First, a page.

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421-a Building Analysis
March 16, 2015
The 421-a partial tax exemption program is set to expire in June 2015. While some have called for the termination of the program, the negative effect on housing production would be significant if the 421-a program were not renewed. New York City would likely experience a sharp drop off in the production of new housing units, a major loss of middle income and other affordable housing construction, a continued skewing of the market toward condominium units rather than rental production, and further increase in housing costs.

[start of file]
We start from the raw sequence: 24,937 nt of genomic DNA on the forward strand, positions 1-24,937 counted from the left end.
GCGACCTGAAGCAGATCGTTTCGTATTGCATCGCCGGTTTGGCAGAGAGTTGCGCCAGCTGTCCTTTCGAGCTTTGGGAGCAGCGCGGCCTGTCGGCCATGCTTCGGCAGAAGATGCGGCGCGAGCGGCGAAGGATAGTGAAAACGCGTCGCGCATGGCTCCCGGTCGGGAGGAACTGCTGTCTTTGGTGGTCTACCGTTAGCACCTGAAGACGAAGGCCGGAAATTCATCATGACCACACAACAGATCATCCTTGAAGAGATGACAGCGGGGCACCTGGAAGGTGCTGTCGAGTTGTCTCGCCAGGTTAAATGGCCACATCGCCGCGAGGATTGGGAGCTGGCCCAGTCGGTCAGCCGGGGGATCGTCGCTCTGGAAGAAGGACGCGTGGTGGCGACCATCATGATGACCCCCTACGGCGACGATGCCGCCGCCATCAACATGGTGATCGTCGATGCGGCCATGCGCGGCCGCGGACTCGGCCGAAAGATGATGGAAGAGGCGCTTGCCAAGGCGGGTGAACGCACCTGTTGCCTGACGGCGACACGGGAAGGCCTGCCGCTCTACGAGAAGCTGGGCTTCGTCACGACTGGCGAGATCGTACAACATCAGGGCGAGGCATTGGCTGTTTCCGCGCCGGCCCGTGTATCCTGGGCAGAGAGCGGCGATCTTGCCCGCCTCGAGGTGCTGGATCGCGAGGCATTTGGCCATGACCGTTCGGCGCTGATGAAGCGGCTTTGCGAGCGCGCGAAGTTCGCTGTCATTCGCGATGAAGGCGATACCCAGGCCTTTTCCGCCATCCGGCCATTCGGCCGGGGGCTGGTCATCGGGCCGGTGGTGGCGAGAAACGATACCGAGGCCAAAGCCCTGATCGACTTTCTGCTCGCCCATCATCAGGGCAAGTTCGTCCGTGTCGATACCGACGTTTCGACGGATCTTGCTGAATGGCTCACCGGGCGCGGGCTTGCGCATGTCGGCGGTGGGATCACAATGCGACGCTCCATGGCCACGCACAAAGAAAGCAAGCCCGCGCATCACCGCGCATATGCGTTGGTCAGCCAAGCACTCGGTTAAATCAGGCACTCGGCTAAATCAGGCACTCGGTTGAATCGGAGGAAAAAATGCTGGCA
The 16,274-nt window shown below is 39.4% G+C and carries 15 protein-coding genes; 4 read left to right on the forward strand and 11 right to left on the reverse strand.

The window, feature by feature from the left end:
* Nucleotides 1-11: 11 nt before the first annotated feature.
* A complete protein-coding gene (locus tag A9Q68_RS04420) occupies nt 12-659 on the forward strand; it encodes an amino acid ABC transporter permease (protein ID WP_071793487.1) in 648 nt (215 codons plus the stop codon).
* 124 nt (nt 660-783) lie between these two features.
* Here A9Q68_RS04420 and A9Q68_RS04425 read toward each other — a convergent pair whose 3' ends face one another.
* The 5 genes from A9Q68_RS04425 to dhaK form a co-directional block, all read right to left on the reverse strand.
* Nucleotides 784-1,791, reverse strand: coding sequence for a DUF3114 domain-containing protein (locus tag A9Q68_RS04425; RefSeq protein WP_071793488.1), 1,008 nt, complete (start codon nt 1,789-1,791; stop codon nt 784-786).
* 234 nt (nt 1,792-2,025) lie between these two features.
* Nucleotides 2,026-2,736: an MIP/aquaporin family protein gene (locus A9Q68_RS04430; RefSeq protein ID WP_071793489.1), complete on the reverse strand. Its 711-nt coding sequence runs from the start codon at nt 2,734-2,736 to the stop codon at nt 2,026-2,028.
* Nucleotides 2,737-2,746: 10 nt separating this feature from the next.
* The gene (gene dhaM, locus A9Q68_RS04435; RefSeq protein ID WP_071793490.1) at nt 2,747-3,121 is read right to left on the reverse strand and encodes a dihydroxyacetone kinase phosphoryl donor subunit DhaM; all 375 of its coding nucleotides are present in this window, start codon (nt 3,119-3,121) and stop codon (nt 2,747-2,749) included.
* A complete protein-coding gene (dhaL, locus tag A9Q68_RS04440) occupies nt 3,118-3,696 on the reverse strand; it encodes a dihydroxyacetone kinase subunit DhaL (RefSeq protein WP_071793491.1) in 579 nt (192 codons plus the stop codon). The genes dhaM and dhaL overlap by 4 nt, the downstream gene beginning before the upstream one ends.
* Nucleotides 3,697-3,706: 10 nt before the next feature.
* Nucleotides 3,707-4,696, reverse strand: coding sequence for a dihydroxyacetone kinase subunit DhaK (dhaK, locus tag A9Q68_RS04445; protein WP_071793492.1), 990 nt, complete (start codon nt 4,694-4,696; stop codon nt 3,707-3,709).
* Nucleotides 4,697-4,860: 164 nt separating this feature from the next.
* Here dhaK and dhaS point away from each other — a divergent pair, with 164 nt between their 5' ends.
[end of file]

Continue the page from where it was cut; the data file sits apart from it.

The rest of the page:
To demonstrate the importance of the 421-a program to the creation of multi-family rental housing—and particularly to the affordable units that many of these projects include—REBNY has analyzed a sampling of some of the larger projects furthest along in the development pipeline. While it is not intended as a comprehensive look at all of the projects that are relying on the renewal of 421-a, this analysis begins to tally some of the market-rate and affordable rental units that would likely not be created if the 421-a program were not renewed this June—a full accounting of the units in jeopardy would likely be considerably higher. These preliminary findings indicate that over 5,484 affordable rental units would likely never be built, along with the 13,801 market rate rental units associated with the same projects.